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Spring Break success: Nebraska Engineering students explore careers with alumni in Kansas City

A group of UNL College of Engineering students traveled to Kansas City for spring break in March and connected with Nebraska alumni for future careers.

Each year Nebraska Engineering students benefit from industry visits the college coordinates. This year, 100 Nebraska Engineering students took chartered buses from the college’s Lincoln and Omaha locations for the three-hour trip to Kansas City. The 2014 itinerary included J.E. Dunn, Black & Veatch, Cerner, MRI Global, Garmin, Bayer Crop Science, MMC Contractors and Burns & McDonnell. Nebraska alumni at these companies led tours and panel discussions, and students learned hiring tips and day-to-day job responsibilities as they made career contacts.

At Burns & McDonnell, six Nebraska Engineering alumni shared advice from working at the company’s headquarters, among 4,300 employees worldwide with this leading engineering design firm. The alumni emphasized the importance of internships and co-operative work experiences during college, as well as study abroad, networking and participation in groups with leadership opportunities.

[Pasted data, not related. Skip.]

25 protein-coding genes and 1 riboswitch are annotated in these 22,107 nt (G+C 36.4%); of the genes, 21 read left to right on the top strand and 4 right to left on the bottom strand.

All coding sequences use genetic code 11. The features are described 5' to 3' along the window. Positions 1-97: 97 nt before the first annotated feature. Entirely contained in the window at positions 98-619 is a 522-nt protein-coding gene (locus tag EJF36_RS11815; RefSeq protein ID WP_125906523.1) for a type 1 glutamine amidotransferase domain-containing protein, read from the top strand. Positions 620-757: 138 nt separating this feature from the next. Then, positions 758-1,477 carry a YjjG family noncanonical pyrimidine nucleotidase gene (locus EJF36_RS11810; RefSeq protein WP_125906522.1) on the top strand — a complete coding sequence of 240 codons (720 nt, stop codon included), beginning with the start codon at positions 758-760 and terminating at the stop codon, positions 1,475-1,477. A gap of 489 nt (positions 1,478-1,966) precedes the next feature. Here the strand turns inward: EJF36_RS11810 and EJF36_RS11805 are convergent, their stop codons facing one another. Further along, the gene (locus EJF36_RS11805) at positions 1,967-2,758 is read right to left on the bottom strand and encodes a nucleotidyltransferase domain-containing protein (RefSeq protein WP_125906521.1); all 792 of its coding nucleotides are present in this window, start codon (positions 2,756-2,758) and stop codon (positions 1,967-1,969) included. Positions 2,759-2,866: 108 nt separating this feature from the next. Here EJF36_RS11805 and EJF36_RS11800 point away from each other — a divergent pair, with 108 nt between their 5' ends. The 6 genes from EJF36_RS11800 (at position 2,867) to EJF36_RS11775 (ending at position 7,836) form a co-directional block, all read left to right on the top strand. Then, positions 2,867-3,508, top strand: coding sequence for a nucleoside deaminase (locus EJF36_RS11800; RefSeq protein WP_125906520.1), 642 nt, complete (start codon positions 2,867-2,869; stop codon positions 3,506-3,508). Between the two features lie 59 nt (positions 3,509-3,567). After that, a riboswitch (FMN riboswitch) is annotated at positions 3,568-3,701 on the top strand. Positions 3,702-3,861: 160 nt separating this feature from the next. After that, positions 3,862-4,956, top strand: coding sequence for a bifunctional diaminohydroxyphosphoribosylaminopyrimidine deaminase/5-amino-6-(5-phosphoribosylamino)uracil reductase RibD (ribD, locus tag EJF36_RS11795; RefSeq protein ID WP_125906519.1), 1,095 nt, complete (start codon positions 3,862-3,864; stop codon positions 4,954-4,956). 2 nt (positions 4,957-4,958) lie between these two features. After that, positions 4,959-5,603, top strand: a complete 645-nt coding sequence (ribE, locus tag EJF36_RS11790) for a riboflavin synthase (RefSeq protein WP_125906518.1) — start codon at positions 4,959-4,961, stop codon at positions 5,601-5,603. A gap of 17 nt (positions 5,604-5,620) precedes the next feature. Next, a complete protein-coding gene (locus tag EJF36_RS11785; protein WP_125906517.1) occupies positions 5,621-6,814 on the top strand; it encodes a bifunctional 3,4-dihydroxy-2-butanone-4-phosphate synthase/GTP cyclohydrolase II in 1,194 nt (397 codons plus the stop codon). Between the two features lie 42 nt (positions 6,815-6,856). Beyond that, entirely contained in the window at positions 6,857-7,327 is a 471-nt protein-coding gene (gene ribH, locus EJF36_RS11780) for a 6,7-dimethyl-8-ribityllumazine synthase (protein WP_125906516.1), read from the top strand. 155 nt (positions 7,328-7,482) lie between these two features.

Eric Glunz, a 2008 graduate of the Construction Management program with UNL’s Durham School of Architectural Engineering and Construction, is now a project manager with MMC Contractors—a company that often works with Burns & McDonnell. The Nebraska Engineering students were impressed that Glunz’s first assignment with MMC was helping to build Arrowhead Stadium, home of the NFL’s Kansas City Chiefs. He presented about MMC’s capabilities with new construction industry technologies including Building Information Modeling (BIM), Integrated Product Delivery (IPD) and Design Bid Build (DBB).

On a tour at Truman Medical Center, MMC and Burns & McDonnell representatives explained how they overcame challenges with a now-completed project: an overhaul of the hospital’s physical plant. The job required use of the chilled water and boiler systems during their replacement, to sustain patient care.

Alumni and company representatives said the Nebraska Engineering students asked excellent questions. The experience “helped me understand a professional’s point of view about the engineering industry, and all the pros and cons that come along with pursing a degree in engineering,” said Esteban Loza, a civil engineering student. “This trip made me realize that there are jobs out there for us.”

“It’s important that our alumni interact with students, to help them understand the great opportunities possible for them,” said the college’s dean, Tim Wei, during dinner with alumni.

Past trips had visited Atlanta, Houston and Phoenix, and “it was exciting this year to see what’s just down the road,” said David Williams, director of retention with UNL’s Engineering Student Services team.

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